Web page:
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Inverness City Highland Games 24th July 2004

By Elspeth Menzies Findlay

Where's Inverness
Little did I know that when Sheila the Clan Society Secretary, emailed me to say that the Clan Chisolm Society were sponsoring a marquee at the Games to promote Scottish clans, I would find myself offering to host a Menzies Clan Society table. Membership is poor in that region and any chance to promote the clan is worthy of a bit of effort.

I was looking forward to meeting the other membership secretaries and finding out how they managed their databases, printed their labels and encouraged annual members to renew. In fact all the challenges, that I had found so testing in my first year, as an ex- nurse come membership secretary were, I hoped, about to be resolved! Networking, that’s the name of the game I told myself. Moreover, I had had a most encouraging phone call from Tom Menzies in Dingwall. In response to my appeal in the clan magazine he had offered to give us some memorabilia from his parents to display on the table. Yes I would pop in, I told him, and collect what ever he had to offer.

We had left Edinburgh the night before the Games, driven up to Inverness, booked into our Bed and Breakfast, and then dashed out again to head north to Dingwall to meet Tom.

Following his instruction, we arrived on time at a picturesque mill house. Surrounded by a pond with ducks and willow trees, we were intrigued. Lying at the door was a pair of hastily discarded green welly boots and garden paraphernalia. Tom appeared and led us into a charming old house. It was filled with portraits of past family members, Seaforth Highlanders and all kinds of interesting nick-nacks.

A wonderful two hours was spent hearing stories of local Menzies’ and meeting Tom’s brother Ian. It transpired that they were triplets, born in the Fifties on Christmas Day. I was shown the front page of the local paper. Wrapped tightly in their white woollen shawls, were three healthy robust babies making the lead story. No ultra sounds scans, diagnostic blood tests, electronic foetal heart monitoring would have assured Mrs. Menzies that her heavy load was thriving and would be safely delivered. I knew she was a petite lady, and marvelled at her courage. I was the mother of twins and had a little understanding of what she must have experienced.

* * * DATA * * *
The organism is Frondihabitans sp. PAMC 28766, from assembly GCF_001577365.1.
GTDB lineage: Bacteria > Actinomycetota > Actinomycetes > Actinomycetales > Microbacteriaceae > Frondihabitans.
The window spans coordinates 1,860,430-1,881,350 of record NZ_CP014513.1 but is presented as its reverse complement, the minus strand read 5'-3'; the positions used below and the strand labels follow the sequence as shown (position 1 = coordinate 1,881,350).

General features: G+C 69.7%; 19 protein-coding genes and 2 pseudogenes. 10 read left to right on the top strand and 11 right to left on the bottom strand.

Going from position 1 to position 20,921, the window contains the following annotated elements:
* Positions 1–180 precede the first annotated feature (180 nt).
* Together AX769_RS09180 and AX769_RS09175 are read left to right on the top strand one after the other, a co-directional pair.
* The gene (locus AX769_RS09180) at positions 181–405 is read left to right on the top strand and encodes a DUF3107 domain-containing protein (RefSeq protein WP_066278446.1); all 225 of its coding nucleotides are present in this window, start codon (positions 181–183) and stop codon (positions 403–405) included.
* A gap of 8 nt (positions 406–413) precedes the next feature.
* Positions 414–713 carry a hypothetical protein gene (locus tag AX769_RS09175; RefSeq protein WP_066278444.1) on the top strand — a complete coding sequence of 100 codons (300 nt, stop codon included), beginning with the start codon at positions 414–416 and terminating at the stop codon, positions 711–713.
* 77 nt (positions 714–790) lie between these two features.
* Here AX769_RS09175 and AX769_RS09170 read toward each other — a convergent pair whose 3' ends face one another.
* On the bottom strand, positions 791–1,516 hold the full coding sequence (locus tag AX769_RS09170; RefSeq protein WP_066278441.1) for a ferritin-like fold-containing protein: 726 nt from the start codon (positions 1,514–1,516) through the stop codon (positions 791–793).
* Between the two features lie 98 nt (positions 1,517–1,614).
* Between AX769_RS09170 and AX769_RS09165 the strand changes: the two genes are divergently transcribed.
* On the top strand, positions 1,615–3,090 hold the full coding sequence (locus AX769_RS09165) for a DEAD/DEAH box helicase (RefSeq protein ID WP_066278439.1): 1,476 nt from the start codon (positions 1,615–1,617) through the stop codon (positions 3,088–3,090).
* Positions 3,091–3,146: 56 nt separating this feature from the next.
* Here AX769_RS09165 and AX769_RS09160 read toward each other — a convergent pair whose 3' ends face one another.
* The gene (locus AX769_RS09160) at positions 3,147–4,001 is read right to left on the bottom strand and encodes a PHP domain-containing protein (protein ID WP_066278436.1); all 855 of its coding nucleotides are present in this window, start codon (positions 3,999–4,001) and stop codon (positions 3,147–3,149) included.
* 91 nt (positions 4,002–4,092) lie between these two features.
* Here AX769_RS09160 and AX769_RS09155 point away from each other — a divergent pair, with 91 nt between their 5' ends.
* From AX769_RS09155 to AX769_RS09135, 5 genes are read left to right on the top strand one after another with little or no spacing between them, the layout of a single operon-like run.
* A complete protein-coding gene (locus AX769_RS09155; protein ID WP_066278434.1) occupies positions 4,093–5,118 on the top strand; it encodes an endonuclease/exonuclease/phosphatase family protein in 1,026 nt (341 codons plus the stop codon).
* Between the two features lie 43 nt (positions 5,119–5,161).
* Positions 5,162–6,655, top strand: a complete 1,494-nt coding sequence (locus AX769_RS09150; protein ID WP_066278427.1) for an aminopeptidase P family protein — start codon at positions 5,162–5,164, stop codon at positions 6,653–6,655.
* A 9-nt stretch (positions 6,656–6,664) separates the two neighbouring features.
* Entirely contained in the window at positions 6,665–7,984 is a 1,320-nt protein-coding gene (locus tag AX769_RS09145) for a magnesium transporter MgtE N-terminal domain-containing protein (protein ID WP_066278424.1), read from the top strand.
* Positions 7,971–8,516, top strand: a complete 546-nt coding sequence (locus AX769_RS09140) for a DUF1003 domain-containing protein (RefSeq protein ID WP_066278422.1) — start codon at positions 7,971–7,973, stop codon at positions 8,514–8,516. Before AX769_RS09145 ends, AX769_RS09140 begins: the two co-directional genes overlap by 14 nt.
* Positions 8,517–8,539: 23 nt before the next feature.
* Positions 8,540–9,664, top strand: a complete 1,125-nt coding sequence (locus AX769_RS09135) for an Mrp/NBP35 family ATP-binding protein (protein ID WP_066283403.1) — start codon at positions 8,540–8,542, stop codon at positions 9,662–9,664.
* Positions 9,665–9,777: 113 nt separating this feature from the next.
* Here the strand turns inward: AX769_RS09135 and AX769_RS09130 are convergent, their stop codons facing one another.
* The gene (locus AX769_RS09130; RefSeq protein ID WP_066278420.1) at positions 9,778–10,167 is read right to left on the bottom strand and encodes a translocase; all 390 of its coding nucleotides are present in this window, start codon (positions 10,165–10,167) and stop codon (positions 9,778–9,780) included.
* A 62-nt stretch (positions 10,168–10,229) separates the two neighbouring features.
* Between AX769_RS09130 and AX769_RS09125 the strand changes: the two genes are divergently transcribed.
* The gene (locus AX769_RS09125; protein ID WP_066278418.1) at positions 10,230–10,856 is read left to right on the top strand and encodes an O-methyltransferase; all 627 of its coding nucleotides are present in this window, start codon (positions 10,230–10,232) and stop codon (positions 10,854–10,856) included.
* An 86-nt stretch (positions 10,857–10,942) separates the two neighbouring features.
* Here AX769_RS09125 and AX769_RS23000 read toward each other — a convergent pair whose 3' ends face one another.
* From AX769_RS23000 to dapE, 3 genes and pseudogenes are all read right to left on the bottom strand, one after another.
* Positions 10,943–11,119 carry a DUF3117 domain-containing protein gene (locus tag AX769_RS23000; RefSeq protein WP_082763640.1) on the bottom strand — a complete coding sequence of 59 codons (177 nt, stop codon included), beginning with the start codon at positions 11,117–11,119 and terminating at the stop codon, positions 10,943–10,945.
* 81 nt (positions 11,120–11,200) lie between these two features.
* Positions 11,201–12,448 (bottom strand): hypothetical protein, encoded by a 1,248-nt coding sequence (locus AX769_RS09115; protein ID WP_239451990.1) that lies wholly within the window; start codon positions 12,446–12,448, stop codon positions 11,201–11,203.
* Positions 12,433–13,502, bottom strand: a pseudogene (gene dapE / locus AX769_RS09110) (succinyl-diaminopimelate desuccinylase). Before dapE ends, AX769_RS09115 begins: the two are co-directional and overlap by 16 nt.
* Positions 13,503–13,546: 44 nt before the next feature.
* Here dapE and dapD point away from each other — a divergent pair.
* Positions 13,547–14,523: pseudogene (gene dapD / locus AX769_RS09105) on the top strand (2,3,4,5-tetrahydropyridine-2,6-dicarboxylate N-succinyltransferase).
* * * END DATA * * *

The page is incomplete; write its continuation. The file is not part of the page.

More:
Inverness-shire SkiesWe awoke to grey skies that threatened rain. Our hearts sank as we loaded the car and headed in the direction of Bught Park, where the Games were being held. Frantic activity met our arrival. Pipers were warming up, practising their laments, food was being unloaded onto the various stalls, little girls in colourful tartan kilts and velvet bodices rehearsed their dances, and still the skies grew heavy with black clouds. Thankful for the shelter of the marquee we soon realised that the lashing rain and wind was to our advantage. Wet bedraggled visitors streamed into the tent for shelter. Soon a warm wet atmosphere descended over everyone and my homemade Menzies tablet was sold out in less than an hour. Castle Menzies rhubarb chutney and elderflower cordial came a poor second, as steaming wet anoraks filed past our table.

Elspeth Menzies Findlay with Lady Leven & Mrs. BrodieThe Clan Chief David Menzies of Menzies, who lives in Australia, had obviously not been able to make an appearance, but his two sisters Lady Leven and Mrs. Brodie had graciously agreed to help out. Offered for sale were Menzies Castle table clothes, mouse mats for the computer, castle booklets and all manner of Menzies tartan gifts that I had brought up from the castle shop. Lady Hilary Menzies has given us a range of her homespun natural dye Menzies Tartan shawls, and hats. We met some local Menzies’, who happened to be passing and were interested enough to take away enrolment forms. They had not realised that the castle could be hired out for private functions. The photo album of weddings and dinners held at the castle was well thumbed through.

One gentleman, a Menzies from Inverness, mentioned that he had a hundred year old Menzies tartan kilt, made by Robert Boyd Menzies of Connel. A young lady from North America headed off with her package of information on how to join the Clan Menzies Society. We even spoke to a Dutch couple who were so impressed with the clan, castle and beauty of the area that they wanted to become associate members.

It was a success and I plan to return next year to repeat the experience. If any one would like to contribute something for the table to sell or exhibit something of Menzies interest please contact me at my email address elpfindlay@hotmail.com. The date next year will be Saturday 23rd July 2005 Bught Park Inverness. I guarantee you will have a great day.
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